Get the app in the App Store and on Google Play!

Fluoride Salts, Soluble

Add to MyChemicals

There are 37 chemical datasheets assigned to this reactive group.

What are reactive groups?

Reactive groups are categories of chemicals that typically react in similar ways because they are similar in their chemical structure. Each substance with a chemical datasheet has been assigned to one or more reactive groups, and CAMEO Chemicals uses the reactive group assignments to make its reactivity predictions. More info about reactivity predictions...

If you can't find a chemical in the database--but you know what reactive group it belongs in--you can add the reactive group to MyChemicals instead in order to see the reactivity predictions.

Flammability
Inorganic fluorides are generally not flammable.
Reactivity
Soluble inorganic fluorides can react slowly with water to form hydrofluoric acid. Unlike other hydrogen halide acids, the anion (fluoride ion) is quite reactive, and can form fairly insoluble salts with alkaline earth metals such as calcium and magnesium. Fluoride also is significantly reactive with silicon-containing compounds, and because of this hydrofluoric acid is used to etch glass.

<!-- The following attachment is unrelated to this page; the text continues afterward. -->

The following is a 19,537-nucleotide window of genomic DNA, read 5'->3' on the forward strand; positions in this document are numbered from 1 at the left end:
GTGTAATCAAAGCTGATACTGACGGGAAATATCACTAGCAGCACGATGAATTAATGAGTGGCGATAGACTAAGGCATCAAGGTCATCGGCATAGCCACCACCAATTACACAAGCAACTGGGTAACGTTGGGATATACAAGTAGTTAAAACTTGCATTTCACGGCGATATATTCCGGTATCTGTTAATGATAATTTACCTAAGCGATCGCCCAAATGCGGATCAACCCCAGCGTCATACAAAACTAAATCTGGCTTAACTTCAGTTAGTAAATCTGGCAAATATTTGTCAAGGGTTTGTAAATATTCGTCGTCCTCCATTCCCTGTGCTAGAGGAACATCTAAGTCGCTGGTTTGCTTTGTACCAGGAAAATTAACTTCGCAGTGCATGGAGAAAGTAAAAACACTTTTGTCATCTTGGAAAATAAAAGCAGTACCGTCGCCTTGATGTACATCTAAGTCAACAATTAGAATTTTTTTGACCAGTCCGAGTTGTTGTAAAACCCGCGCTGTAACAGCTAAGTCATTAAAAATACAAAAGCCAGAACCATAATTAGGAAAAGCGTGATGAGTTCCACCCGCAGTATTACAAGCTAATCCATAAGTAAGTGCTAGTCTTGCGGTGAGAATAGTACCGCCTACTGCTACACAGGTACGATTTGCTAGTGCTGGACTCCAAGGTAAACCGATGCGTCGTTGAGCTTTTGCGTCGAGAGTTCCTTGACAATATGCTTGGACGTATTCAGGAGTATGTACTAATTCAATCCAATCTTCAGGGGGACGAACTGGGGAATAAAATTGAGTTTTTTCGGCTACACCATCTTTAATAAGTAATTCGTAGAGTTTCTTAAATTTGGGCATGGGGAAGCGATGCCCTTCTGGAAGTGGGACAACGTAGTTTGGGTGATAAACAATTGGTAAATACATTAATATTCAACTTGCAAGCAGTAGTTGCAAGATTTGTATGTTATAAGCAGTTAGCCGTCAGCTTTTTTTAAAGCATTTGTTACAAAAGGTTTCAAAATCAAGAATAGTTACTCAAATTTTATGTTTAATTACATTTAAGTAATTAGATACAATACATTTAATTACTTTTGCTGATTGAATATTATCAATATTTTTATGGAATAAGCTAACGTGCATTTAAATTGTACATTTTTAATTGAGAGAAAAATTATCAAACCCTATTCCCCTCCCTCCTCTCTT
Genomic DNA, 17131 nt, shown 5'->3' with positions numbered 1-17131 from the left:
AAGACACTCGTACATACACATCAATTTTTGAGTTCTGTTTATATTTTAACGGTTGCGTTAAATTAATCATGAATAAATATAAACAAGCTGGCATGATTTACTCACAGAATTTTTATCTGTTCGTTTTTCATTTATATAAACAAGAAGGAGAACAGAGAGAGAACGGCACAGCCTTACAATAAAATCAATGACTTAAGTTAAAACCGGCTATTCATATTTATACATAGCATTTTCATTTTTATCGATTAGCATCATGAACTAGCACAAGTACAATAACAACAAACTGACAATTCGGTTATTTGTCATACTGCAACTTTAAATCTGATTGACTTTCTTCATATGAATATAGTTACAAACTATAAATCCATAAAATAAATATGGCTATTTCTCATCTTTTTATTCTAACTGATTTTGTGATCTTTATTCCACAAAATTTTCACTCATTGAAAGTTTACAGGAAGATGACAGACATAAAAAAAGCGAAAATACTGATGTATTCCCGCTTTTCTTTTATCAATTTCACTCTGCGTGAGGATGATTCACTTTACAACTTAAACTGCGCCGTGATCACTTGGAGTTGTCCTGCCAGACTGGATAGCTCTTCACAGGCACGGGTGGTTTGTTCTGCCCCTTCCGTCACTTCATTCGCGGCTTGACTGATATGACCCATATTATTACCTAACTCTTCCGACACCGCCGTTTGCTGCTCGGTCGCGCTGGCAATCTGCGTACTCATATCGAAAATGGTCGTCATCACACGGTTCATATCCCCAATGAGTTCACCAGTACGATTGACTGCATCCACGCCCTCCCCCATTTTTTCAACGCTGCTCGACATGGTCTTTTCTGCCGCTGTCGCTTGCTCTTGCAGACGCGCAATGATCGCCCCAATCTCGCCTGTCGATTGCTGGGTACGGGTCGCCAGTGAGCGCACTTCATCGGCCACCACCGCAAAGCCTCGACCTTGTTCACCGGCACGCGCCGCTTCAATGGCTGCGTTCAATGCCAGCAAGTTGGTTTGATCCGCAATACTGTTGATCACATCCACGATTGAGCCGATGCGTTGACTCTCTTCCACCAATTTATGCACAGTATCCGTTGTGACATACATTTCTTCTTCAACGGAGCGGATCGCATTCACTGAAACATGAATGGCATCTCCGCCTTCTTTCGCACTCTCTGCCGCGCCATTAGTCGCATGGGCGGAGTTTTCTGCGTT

Toxicity
Since the fluoride ion can react with calcium and magnesium, it can be dangerous to living organisms. The anhydrous gaseous form of hydrofluoric acid, called hydrogen fluoride, is a very dangerous and toxic gas that reacts immediately upon contact with eyes, skin, and lungs. Direct skin exposure to the aqueous solution (hydrofluoric acid) can cause severe chemical burns and local nerve damage due to the interference of fluoride with the calcium and magnesium needed for proper nerve function.

Very low level exposures to fluoride ion can actually be beneficial to humans, since the replacement of hydroxide with fluoride in the teeth makes the teeth harder and more resistant to cavities than they would be otherwise. In slightly higher doses, fluoride exposure can cause a condition called fluorosis, in which teeth and bones become more brittle and may break more easily.
Other Characteristics
The compounds in this group are water-soluble fluoride salts which can react with trace amounts of water to form the dangerous acid hydrogen fluoride, or hydrofluoric acid. They provide a ready source of fluoride ions. Although hydrofluoric acid is technically a weak acid, it can undergo additional reactions that other hydrogen halide acids and other weak acids do not participate in, due to the unusual reactivity of the fluoride ion. Some reactions specific to hydrofluoric acid include reactions with calcium-containing compounds, which makes hydrofluoric acid especially toxic to organisms with bones, and reactions with silicon-containing compounds, which means that hydrofluoric acid is one of the few compounds that can etch glass.
Examples
Hydrogen fluoride, potassium bifluoride, stannous fluoride.

Use the links below to find out how this reactive group interacts with any of the reactive groups in the database.

The predicted hazards and gas byproducts for each reactive group pair will be displayed, as well as documentation and references that were used to make the reactivity predictions.

Version 2.7.1 rev 1